Electric Guitar Manufacturers
It is estimated that there are well in excess of 5,000 companies and individuals making electric guitars as a full time business. Some of these companies, like Fender, Gibson, Gretsch, Rickenbacker are very well known to guitar enthusiasts and the general public alike. The instruments from these companies have been seen by millions of people on TV and on the internet. However, there are many brands like PRS, Washburn, Ibanez, and G&L that are not household names, but are high quality instruments that are favored by professional guitarists. Likewise, there are many small manufacturers that build utterly fantastic guitars, but just not in quantities that make them readily available or well known to the general guitar buying public. One of the long term missions of this website is to provide greater exposure to these smaller builders.
Your Electric Guitar was Built Where?
Naturally, not all guitars are made here in the United States. For a very long time now, guitars have been manufactured and imported from Asia and Mexico in particular. While the quality of these instruments was once incredibly bad, there are many import guitars that now rival the quality of domestically manufactured guitars. For many companies like Gretsch, Squire, and Fender, imported guitars make up a very substantial part of annual sales. In fact, because they can offer high quality imported guitars at retail prices that are less than half of what their domestically manufactured guitars cost, their import models far outsell their domestic guitars. Fender, in particular, has shown that it is possible to sell both while maintaining a great brand reputation. Likewise, the Fender Squire lineup has enjoyed a tremendous resurgence because the quality of their guitars has improved dramatically. There was a time not long ago that no self respecting guitar player would be caught dead with a Squire.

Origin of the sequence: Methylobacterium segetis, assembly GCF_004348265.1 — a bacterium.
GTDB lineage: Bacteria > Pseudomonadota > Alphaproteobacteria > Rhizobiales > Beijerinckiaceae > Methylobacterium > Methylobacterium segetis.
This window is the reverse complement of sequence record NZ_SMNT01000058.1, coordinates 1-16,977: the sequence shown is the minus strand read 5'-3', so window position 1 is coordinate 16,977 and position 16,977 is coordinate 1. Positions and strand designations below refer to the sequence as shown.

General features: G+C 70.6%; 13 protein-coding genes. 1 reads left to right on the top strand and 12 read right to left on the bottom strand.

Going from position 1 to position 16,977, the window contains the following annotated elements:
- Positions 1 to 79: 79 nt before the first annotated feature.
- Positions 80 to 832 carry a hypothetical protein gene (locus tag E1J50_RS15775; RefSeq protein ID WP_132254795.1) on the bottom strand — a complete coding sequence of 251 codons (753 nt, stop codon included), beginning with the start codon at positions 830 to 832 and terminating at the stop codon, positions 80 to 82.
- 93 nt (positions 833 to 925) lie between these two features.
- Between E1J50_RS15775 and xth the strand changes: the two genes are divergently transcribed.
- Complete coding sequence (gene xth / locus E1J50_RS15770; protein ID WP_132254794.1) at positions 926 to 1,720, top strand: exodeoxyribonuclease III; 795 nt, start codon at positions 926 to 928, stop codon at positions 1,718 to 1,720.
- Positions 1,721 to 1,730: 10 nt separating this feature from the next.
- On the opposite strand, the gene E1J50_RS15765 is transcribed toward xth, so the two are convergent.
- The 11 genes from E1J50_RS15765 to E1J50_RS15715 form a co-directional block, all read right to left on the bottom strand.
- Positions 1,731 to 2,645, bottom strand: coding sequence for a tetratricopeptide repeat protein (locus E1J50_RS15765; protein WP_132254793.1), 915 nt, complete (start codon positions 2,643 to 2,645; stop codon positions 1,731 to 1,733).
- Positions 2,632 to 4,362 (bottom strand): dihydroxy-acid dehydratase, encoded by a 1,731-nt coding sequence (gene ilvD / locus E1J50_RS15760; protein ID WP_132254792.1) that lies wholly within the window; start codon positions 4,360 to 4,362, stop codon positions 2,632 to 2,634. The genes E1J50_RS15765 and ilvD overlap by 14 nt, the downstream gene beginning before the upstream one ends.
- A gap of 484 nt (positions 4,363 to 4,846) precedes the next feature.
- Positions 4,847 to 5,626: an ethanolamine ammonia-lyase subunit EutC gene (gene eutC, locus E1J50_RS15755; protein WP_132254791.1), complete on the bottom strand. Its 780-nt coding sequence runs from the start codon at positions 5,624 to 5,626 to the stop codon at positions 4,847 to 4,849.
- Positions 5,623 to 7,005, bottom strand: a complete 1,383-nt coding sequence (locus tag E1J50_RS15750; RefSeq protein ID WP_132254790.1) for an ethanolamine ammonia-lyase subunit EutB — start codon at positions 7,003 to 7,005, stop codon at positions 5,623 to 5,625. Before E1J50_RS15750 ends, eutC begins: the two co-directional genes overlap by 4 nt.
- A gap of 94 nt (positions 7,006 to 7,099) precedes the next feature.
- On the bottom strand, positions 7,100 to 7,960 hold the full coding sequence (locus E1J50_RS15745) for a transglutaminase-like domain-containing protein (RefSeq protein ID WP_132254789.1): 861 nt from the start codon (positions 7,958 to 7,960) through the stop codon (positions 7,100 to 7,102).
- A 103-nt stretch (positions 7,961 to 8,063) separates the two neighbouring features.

So, you might be wondering why anyone would buy a domestically manufactured guitar that costs two, three, or four times more than a comparable guitar that’s been built offshore. Well, there’s a couple of reasons that people are willing to spend the big bucks. First, there are a lot of so called “Guitar snobs” that don’t, in any way, want to be associated with a guitar that doesn’t have a big name brand or logo on the headstock. These folks are more than willing to spend whatever they need to own brand name products.
Cheap Guitars Versus Expensive Guitars